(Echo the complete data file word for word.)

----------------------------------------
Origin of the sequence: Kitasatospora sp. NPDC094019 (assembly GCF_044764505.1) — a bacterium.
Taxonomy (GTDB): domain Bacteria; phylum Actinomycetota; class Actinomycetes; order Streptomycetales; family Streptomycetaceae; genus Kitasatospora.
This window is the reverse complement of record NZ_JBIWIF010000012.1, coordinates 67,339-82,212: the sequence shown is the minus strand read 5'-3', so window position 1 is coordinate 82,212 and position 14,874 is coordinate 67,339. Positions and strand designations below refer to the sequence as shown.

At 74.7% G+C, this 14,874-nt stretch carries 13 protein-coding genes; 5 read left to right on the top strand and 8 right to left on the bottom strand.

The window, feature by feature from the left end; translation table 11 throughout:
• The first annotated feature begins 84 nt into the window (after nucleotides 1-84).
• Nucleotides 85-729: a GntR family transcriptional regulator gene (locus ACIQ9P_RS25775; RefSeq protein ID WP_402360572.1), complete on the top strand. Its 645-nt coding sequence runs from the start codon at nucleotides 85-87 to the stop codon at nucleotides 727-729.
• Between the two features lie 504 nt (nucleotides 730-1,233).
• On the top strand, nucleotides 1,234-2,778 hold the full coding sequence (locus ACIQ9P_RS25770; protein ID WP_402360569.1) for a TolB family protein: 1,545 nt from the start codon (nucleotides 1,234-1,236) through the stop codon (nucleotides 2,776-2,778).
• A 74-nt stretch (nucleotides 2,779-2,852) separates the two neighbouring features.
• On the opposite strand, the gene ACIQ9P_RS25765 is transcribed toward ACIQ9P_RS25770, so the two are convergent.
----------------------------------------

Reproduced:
Origin of the sequence: Kitasatospora sp. NPDC094019 (assembly GCF_044764505.1) — a bacterium.
Taxonomy (GTDB): domain Bacteria; phylum Actinomycetota; class Actinomycetes; order Streptomycetales; family Streptomycetaceae; genus Kitasatospora.
This window is the reverse complement of record NZ_JBIWIF010000012.1, coordinates 67,339-82,212: the sequence shown is the minus strand read 5'-3', so window position 1 is coordinate 82,212 and position 14,874 is coordinate 67,339. Positions and strand designations below refer to the sequence as shown.

At 74.7% G+C, this 14,874-nt stretch carries 13 protein-coding genes; 5 read left to right on the top strand and 8 right to left on the bottom strand.

The window, feature by feature from the left end; translation table 11 throughout:
• The first annotated feature begins 84 nt into the window (after nucleotides 1-84).
• Nucleotides 85-729: a GntR family transcriptional regulator gene (locus ACIQ9P_RS25775; RefSeq protein ID WP_402360572.1), complete on the top strand. Its 645-nt coding sequence runs from the start codon at nucleotides 85-87 to the stop codon at nucleotides 727-729.
• Between the two features lie 504 nt (nucleotides 730-1,233).
• On the top strand, nucleotides 1,234-2,778 hold the full coding sequence (locus ACIQ9P_RS25770; protein ID WP_402360569.1) for a TolB family protein: 1,545 nt from the start codon (nucleotides 1,234-1,236) through the stop codon (nucleotides 2,776-2,778).
• A 74-nt stretch (nucleotides 2,779-2,852) separates the two neighbouring features.
• On the opposite strand, the gene ACIQ9P_RS25765 is transcribed toward ACIQ9P_RS25770, so the two are convergent.